WESTLAKE, Ohio — There’s an intruder in Cleveland’s West Side suburbs: the Fall Armyworm.
Fall Armyworms are marching, munching and destroying lawns and plants at a rapid pace.
Dan Norris is a certified turf grass professional with Good Nature Organic Lawn Care. He said in the past week, the company has been inundated with hundreds of calls from frantic homeowners.
“You’re seeing a lot of lawns that are turning brown and people are like ‘oh my gosh, what’s going on? Am I going to lose my lawn?’” said Norris. “We have calls from Westlake, Avon Lake, Bay village, all over the west side.”
The Fall Armyworm is not native to Ohio, and typically lives in southern areas with tropical climates. Norris suspects the southern storms brought the mature moths up here.
“They got a free ride in with the wind,” he said. “The moths land in the area, they lay their eggs in the area, the eggs hatch and you’ve got these larvae, caterpillars, if you will, then they start feeding.”
They feed on healthy grass and plants, and they feed fast. Dillon Uranker’s Westlake home’s lawn fell victim to the worms in just a matter of days.
“It was brown, over there, and then it kind of just spread the whole way across,” he said. “It was a great, green lawn and now it’s brown and muddy it’s going to take awhile to grow back.”
Norris notes the worms work fast and can migrate to other lawns or green areas after the food supply is gone.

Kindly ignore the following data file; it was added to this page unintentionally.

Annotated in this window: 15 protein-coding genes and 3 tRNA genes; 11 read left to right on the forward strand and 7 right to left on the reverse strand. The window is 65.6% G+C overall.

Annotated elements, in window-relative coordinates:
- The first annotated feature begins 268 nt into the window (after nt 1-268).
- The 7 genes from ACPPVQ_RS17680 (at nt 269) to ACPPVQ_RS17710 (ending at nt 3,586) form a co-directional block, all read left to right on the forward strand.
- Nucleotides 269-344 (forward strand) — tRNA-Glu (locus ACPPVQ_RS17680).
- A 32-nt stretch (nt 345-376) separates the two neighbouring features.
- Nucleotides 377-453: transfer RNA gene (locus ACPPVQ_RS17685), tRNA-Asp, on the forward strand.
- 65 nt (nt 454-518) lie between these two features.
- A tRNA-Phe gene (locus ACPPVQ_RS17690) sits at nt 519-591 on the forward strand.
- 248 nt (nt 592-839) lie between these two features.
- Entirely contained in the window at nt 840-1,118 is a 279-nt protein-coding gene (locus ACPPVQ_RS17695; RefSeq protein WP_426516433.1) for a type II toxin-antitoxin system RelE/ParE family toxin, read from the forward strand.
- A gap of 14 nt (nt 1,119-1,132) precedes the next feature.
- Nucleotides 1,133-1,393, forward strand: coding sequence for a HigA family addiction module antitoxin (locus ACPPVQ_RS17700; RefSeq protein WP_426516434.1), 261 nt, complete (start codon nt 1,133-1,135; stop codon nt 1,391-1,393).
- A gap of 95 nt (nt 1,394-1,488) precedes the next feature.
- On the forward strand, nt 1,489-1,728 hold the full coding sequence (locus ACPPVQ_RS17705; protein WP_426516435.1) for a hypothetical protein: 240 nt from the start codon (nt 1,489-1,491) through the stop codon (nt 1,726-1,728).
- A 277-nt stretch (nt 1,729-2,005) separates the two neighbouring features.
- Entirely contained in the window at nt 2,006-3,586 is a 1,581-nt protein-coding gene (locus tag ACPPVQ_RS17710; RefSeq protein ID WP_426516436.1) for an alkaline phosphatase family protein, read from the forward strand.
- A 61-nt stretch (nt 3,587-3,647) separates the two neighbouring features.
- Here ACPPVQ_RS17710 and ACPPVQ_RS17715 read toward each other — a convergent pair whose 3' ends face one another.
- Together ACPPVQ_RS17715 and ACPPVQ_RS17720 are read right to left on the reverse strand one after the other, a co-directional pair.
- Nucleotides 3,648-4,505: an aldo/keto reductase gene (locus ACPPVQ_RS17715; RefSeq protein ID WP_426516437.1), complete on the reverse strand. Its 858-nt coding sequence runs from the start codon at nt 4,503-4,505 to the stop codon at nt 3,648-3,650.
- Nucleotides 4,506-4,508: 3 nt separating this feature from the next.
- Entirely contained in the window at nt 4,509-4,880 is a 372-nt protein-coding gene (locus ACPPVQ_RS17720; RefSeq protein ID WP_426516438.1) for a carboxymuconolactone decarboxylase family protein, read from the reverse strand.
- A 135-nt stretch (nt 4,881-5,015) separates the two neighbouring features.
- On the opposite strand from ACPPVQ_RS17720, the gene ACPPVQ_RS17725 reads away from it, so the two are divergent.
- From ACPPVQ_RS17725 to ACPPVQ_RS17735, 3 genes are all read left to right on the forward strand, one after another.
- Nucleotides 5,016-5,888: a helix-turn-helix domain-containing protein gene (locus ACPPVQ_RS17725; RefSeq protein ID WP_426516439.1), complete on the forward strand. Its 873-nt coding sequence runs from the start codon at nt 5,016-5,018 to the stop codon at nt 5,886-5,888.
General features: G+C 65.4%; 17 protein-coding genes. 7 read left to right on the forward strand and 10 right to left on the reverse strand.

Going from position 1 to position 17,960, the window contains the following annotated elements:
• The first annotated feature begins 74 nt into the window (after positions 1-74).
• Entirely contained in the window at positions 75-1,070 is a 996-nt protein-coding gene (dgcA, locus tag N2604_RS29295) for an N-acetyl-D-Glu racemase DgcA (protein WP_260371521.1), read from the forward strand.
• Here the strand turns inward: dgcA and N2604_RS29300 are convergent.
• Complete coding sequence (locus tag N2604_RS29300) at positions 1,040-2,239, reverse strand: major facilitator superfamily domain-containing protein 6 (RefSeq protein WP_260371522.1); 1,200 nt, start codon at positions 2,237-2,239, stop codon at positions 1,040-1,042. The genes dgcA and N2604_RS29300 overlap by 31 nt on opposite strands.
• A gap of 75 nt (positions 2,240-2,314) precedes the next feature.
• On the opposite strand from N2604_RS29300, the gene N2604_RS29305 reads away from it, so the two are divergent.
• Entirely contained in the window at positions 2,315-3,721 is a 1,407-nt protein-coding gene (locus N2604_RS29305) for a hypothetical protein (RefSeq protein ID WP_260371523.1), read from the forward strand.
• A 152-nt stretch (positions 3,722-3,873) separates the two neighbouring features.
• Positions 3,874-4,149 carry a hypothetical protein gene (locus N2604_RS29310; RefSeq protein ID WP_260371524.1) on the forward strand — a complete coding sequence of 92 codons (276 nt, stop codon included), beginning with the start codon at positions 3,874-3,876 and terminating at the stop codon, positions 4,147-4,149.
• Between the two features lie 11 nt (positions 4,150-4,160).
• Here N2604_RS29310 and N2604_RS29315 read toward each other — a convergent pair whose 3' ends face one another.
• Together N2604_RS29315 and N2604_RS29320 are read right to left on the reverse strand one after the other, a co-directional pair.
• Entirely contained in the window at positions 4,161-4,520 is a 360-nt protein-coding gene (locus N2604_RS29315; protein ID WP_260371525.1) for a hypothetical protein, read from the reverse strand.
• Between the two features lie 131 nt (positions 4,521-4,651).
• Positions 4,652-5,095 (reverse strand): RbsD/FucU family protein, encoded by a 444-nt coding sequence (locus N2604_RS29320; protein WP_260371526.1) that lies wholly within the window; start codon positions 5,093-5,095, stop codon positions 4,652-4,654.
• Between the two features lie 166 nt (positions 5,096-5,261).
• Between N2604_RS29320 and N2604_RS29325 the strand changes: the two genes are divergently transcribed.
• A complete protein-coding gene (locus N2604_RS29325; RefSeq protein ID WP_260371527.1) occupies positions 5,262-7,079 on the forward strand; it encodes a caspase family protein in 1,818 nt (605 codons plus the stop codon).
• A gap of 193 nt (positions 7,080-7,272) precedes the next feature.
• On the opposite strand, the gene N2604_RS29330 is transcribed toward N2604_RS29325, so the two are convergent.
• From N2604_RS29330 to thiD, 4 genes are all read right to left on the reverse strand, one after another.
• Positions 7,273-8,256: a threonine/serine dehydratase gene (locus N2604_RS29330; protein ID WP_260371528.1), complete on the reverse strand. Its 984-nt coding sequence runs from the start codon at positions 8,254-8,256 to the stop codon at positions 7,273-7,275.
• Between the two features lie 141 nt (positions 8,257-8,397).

He said if you see some brown spots that are spreading in your yard, you can do an at home test: Fill a bucket with some water, mix in dish soap, and saturate an area of the ground, if worms come up, you have a problem.
“If you see signs of that, then you want to go in the treatment mode,” Norris said.
Norris said you need to kill the worms. His company, Good Nature, uses an organic formula that does that and they’ve treated several lawns with it.
But insecticides also do the job, according to the Ohio State University.
In a press release on the Fall Armyworm infestation, the school said this:
“Most turf managers are appearing to have success with their pyrethroid applications. However, we are getting reports from the agricultural markets that pyrethroids are not working well, so alternative chemistries should be considered.
Fall and yellowstriped armyworm populations often develop resistance to insecticide categories that are extensively used in the agricultural markets. Since our populations arrive from more southern regions, some moths may have arrived here in Ohio after their ancestors have been exposed to several applications of pyrethroids, carbamates, or organophosphates.
If you do not see a rapid kill of any fall armyworm population after the application of a pyrethroid, consider using an alternative. The diamides such as chlorantraniliprole (e.g., Acelepryn) or tetraniliprole (e.g., Tetrino) have excellent caterpillar-killing abilities.”
Norris said, most likely, the worms are more accustomed to tropical climates and will die off in the winter.